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March 23, 2022

Genetic engineering in research: same same, but different

In order to better understand the recycling of receptors in the cell, Prof. Martin Spiess' team from the Biozentrum of the University of Basel switched off individual proteins of the sorting and recycling machinery using three different methods. Although these methods theoretically have the same effect, however, the researchers have obtained different results. In their recent work, they reveal why this is the case, why CRISPR/Cas9 is not always the first method of choice and which alternative is best suited for studying the function of cells.

Mammalian cell expressing the mannose-6-phosphate receptor (MPR) (green) and components of the knocksideways system (red and magenta).

The cell envelope is covered with a wide variety of receptor proteins. They are the sensors to the environment, perceive signals such as the availability of nutrients and transmit this information to the inside of the cell. In this way, the cells can adequately respond to environmental changes. Through a kind of sorting and recycling system, the cell ensures a fast and continuous supply of receptors. While functional receptors are recycled and returned to the cell surface, the transported cargo as well as the discarded receptors end up in the cellular waste bin. 

Tracing the path of receptors in the cell
The team led by Prof. em. Martin Spiess at the Biozentrum, University of Basel, studied more closely the cellular transportation routes for the mannose-6-phosphate receptor (MPR). In order to better understand what happens with the receptor in the cell, which paths it takes, they switched off individual proteins of the cellular sorting and recycling machinery using three different gene technology methods. "In theory, these three methods should actually have more or less the same effect," says Dr. Dominik Buser, first author of the study. " So it was all the more surprising that we obtained different results." The transport routes and the turnover of the MPR receptor in the cell vary depending on the method of protein inactivation.

By switching off individual proteins, researchers can gain insights into their cellular function. CRISPR/Cas9 is one of the best-known and most effective methods. With this Nobel Prize-winning technique, entire genes can be cut out and removed from the genome. The RNA interference method, on the other hand, leads to a degradation of mRNAs and thus preventing it from being translated into proteins. "Both well established methods work indirectly meaning that the cellular amount of the target protein only decreases slowly," says Buser. "So the cells have enough time to adapt and find ways to compensate for the consequences of this genetic manipulation."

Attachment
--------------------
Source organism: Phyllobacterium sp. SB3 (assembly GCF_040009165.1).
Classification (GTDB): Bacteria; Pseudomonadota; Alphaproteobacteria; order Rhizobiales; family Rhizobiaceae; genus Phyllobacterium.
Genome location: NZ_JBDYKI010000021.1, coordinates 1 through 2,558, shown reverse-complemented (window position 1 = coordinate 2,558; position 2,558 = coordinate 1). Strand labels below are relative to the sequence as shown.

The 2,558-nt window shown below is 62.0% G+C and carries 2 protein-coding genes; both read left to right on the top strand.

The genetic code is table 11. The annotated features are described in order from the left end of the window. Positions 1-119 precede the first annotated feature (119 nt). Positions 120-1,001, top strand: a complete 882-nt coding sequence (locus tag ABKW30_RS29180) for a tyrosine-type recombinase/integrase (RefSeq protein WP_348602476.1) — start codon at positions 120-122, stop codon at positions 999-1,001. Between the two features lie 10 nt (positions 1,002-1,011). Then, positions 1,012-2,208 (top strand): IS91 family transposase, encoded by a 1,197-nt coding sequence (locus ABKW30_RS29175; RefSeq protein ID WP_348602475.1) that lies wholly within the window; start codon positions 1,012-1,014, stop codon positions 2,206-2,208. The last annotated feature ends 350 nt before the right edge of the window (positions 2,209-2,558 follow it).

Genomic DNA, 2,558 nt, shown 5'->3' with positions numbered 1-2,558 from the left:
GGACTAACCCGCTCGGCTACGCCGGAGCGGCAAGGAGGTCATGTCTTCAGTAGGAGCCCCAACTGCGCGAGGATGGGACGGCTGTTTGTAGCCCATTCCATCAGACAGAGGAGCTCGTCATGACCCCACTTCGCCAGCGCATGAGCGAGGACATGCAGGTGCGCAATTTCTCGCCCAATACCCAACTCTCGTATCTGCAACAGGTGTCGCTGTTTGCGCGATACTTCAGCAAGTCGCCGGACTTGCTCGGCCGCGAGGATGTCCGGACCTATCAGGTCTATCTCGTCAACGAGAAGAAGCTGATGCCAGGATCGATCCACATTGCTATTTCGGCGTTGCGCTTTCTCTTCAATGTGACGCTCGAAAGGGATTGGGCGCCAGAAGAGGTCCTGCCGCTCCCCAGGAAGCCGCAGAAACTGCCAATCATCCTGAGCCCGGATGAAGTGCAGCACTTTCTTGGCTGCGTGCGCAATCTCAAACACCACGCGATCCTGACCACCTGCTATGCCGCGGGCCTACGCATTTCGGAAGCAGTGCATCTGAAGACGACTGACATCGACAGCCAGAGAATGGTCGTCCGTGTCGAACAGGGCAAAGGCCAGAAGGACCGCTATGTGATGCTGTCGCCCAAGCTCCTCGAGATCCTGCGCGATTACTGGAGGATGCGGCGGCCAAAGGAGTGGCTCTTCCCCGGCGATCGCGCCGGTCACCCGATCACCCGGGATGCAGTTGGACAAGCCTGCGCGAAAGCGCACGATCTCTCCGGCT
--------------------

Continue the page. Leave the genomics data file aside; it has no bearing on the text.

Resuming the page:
Method of choice provides information about receptor function
In their study, the scientists conclude that the results obtained by using CRISPR/Cas9 or RNA interference should generally be treated with caution. They rather reflect the adaptation strategies of the cell than the effects caused by protein deletion. "With the so-called knocksideways method, we can completely and rapidly remove our target proteins from the system. It works directly and interferes the least with cell physiology." This technique therefore draws a more realistic picture of a protein’s function in the cell than CRISPR/Cas9 or RNA interference.

MPR receptor is clinically relevant
The cellular pathway of the MPR receptor and its recycling provide fundamental insights into transport mechanisms. Understanding the way of MPR receptor shuttling might be of interest in terms of clinical applications. "For example, this receptor could be harnessed to treat autoimmune diseases such as psoriasis or rheumatism, to get rid of the pathogenic autoantibodies that attack the individual’s own body," explains Buser. The MPR receptor is found in each cell and is therefore well suited to removing antibodies or even inflammatory factors from the body.

Original article:
Dominik P. Buser, Gaétan Bader, and Martin Spiess. Retrograde transport of CDMPR depends on several machineries as analyzed by sulfatable nanobodies, Life Science Alliance, published online 22 March 2022

Contact: Communications; Katrin Bühler